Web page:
Do firms endowed with greater strategic capability earn higher profits?
© 2015, American Marketing Association. Firms with different management teams evidence different strategic capabilities. Some are able to reason through the reactions of their competitors, whereas others are less sophisticated in their thinking. In such cases, conventional wisdom suggests that the strategic firms will undercut their less sophisticated competitors' prices and earn greater profits. The authors show that, under certain conditions, the strategic firms charge higher prices and accrue smaller equilibrium profits than their nonstrategic counterparts. Strategic firms' efforts to capitalize on their loyal customers' higher willingness to pay increases nonstrategic firms' share of price-sensitive consumers. Furthermore, by raising prices, strategic firms help their nonstrategic counterparts more than themselves. This outcome arises when the proportion of consumers loyal to each firm is sufficiently large. A laboratory test for the main proposition's predictive accuracy provides empirical support.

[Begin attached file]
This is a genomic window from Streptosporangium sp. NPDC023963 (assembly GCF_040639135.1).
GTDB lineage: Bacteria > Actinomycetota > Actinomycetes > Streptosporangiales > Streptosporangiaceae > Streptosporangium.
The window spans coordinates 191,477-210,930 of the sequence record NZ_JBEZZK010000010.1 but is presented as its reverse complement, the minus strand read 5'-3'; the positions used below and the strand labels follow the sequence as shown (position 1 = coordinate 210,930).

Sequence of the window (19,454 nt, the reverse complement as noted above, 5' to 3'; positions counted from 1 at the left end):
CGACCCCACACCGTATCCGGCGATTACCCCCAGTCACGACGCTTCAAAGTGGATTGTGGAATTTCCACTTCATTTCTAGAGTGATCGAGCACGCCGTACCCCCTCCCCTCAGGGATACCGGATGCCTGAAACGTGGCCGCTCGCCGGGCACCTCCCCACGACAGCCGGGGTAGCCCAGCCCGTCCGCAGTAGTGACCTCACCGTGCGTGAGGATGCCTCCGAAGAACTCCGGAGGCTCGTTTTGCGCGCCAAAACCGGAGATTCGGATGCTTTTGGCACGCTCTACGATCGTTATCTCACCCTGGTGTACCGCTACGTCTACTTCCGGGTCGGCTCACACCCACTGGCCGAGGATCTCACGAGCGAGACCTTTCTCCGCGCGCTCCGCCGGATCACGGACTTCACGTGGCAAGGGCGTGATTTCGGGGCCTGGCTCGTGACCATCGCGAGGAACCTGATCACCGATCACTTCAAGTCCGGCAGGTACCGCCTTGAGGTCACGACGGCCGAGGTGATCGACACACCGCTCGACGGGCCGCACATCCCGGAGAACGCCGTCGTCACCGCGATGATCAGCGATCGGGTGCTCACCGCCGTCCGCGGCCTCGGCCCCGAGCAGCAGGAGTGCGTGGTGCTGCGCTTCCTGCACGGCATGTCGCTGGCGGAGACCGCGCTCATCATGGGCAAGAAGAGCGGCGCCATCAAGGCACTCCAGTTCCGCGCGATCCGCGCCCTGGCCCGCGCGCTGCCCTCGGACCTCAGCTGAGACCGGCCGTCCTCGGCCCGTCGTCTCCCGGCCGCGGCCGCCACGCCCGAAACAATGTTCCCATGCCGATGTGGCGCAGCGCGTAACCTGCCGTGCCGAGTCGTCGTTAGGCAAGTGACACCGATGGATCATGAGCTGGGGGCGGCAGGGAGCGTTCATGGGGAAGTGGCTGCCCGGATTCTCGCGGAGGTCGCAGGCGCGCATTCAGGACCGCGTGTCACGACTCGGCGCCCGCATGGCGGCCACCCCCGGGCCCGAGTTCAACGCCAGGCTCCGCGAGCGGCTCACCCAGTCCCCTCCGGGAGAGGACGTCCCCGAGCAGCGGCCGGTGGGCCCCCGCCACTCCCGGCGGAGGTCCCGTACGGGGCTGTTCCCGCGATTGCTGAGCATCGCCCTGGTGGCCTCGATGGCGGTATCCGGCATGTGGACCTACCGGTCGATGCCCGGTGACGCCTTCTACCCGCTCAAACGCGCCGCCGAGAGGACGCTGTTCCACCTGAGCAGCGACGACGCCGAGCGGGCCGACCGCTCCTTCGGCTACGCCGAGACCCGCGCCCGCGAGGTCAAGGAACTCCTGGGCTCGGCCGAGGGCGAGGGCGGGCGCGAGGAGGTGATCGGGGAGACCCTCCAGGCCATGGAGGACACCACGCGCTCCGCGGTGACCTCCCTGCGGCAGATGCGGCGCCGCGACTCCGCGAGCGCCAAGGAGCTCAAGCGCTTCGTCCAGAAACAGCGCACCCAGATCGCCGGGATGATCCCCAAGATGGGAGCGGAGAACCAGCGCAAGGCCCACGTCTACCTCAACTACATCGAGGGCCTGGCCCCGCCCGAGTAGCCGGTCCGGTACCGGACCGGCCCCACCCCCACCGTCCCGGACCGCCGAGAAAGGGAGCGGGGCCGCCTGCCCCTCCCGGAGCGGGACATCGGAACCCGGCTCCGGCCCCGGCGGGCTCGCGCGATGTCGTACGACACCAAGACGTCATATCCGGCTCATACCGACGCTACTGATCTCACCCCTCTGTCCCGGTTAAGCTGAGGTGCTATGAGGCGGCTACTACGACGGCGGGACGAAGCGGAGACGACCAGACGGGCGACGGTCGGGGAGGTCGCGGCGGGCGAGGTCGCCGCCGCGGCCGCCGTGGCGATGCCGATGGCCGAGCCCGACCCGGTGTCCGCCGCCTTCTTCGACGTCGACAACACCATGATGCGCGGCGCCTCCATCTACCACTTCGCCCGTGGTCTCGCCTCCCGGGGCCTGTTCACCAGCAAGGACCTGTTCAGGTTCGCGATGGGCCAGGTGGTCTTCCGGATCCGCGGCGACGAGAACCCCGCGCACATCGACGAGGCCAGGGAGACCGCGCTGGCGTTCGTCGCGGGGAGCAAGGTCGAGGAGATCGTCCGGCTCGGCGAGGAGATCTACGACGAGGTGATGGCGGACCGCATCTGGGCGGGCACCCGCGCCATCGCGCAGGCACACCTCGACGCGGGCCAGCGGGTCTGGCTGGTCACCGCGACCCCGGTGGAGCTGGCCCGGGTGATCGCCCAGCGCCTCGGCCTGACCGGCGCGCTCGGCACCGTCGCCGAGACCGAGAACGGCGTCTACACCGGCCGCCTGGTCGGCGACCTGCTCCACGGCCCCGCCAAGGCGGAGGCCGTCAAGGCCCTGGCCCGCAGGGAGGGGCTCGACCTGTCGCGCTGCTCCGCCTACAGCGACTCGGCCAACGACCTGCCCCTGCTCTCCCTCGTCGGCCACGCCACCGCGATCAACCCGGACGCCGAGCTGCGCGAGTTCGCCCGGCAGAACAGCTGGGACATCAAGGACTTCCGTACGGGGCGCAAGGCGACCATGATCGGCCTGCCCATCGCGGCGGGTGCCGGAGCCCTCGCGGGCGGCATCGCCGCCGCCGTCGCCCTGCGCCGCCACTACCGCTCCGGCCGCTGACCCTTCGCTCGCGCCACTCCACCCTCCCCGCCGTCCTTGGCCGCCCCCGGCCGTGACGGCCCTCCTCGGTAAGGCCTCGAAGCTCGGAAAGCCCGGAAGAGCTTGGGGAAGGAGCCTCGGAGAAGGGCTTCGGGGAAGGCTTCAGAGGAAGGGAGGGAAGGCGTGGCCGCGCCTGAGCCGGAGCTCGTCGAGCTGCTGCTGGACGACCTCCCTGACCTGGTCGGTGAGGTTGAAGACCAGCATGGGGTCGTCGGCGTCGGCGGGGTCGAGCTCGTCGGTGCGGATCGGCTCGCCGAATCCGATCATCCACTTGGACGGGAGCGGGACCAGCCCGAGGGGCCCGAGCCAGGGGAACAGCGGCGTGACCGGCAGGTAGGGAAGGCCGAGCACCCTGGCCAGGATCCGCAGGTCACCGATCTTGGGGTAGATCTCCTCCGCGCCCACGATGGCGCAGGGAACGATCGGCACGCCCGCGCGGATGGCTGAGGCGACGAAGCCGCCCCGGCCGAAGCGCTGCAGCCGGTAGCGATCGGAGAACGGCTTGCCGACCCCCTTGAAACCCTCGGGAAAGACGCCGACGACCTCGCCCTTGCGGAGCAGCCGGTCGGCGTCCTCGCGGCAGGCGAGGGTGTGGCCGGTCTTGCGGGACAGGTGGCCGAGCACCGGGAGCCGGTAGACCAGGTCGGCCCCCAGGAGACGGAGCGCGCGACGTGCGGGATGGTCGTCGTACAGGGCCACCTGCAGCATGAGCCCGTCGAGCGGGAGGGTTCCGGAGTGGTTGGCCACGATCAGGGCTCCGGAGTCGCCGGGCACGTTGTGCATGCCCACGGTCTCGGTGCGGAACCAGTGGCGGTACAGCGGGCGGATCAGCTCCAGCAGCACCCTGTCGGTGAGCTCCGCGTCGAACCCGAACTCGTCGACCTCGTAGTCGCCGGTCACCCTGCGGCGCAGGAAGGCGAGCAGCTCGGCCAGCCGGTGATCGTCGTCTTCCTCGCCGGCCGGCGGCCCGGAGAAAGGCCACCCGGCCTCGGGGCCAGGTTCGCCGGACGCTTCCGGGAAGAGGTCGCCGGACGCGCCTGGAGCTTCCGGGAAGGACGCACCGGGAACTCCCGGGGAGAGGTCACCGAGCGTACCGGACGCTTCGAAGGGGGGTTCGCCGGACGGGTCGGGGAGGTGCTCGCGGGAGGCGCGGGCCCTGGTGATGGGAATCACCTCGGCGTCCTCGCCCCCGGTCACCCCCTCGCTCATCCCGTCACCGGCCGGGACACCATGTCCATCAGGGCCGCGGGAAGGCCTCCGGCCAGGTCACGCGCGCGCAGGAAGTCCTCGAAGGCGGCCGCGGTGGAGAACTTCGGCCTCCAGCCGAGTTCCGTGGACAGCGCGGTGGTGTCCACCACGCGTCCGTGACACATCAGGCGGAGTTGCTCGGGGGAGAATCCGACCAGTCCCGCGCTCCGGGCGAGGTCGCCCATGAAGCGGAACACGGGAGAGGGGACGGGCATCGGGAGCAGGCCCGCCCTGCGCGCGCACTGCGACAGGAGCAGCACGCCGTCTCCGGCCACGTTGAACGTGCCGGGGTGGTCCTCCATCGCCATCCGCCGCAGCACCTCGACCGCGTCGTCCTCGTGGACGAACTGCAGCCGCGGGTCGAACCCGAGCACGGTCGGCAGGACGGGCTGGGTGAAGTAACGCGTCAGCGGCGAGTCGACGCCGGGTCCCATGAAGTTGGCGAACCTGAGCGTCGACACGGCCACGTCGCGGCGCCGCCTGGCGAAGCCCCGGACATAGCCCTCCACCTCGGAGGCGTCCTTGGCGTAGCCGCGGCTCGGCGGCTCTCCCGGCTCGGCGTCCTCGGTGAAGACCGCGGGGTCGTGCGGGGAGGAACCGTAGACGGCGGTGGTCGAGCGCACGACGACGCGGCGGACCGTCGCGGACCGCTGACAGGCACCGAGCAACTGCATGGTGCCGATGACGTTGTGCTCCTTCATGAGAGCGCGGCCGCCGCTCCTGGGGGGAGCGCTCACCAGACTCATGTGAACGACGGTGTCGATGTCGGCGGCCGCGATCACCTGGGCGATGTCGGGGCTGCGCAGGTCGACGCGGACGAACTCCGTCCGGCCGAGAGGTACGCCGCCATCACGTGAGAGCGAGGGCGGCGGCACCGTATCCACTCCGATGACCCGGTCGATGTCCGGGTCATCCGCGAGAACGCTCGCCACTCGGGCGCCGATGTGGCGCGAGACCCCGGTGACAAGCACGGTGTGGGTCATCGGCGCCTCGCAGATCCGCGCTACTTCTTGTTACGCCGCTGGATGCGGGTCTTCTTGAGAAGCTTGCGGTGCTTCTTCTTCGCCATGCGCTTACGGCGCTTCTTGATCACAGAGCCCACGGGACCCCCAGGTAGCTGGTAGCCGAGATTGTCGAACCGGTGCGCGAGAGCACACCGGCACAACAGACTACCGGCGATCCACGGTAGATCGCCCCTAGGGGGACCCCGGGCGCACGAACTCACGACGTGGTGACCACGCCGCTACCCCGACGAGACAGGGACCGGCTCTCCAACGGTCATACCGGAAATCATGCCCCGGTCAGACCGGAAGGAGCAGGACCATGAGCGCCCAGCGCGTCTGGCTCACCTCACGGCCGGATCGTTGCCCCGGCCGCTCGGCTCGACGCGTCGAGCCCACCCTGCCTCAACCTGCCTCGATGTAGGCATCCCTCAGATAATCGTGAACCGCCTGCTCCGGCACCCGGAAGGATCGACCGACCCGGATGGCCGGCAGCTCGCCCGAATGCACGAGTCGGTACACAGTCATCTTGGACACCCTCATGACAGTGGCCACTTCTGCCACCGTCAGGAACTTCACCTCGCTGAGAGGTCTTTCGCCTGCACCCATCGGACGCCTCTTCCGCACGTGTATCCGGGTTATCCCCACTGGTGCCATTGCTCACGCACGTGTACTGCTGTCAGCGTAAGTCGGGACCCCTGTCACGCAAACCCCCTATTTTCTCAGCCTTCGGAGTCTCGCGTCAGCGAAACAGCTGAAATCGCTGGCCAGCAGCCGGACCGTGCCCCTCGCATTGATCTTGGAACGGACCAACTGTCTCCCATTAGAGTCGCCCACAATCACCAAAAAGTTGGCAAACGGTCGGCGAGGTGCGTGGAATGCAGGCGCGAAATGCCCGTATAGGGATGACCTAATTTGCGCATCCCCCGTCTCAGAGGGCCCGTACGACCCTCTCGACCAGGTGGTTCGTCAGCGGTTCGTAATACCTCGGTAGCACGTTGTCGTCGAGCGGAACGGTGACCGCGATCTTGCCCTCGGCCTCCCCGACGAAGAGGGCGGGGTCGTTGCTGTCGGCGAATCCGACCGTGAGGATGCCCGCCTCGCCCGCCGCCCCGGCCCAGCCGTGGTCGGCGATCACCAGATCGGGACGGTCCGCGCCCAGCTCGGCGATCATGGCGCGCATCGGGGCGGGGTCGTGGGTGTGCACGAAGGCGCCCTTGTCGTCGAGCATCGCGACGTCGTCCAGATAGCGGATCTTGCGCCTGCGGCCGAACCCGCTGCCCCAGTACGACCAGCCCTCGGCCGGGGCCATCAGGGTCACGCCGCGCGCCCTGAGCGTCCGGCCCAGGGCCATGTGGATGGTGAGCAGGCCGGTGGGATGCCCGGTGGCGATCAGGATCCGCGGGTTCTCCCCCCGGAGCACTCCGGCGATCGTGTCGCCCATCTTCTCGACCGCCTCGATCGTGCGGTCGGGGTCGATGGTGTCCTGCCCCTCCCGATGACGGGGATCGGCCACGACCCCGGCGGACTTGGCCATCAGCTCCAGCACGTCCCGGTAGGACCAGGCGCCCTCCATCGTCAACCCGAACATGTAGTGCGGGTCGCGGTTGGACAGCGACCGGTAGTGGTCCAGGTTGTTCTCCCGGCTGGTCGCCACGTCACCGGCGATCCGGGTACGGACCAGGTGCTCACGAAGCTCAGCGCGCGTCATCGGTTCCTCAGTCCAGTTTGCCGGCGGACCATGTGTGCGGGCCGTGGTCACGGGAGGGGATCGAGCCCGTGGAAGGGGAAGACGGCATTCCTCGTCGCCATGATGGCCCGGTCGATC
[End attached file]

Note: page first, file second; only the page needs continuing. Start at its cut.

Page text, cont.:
Zhou, B; Mela, CF; Amaldoss, W
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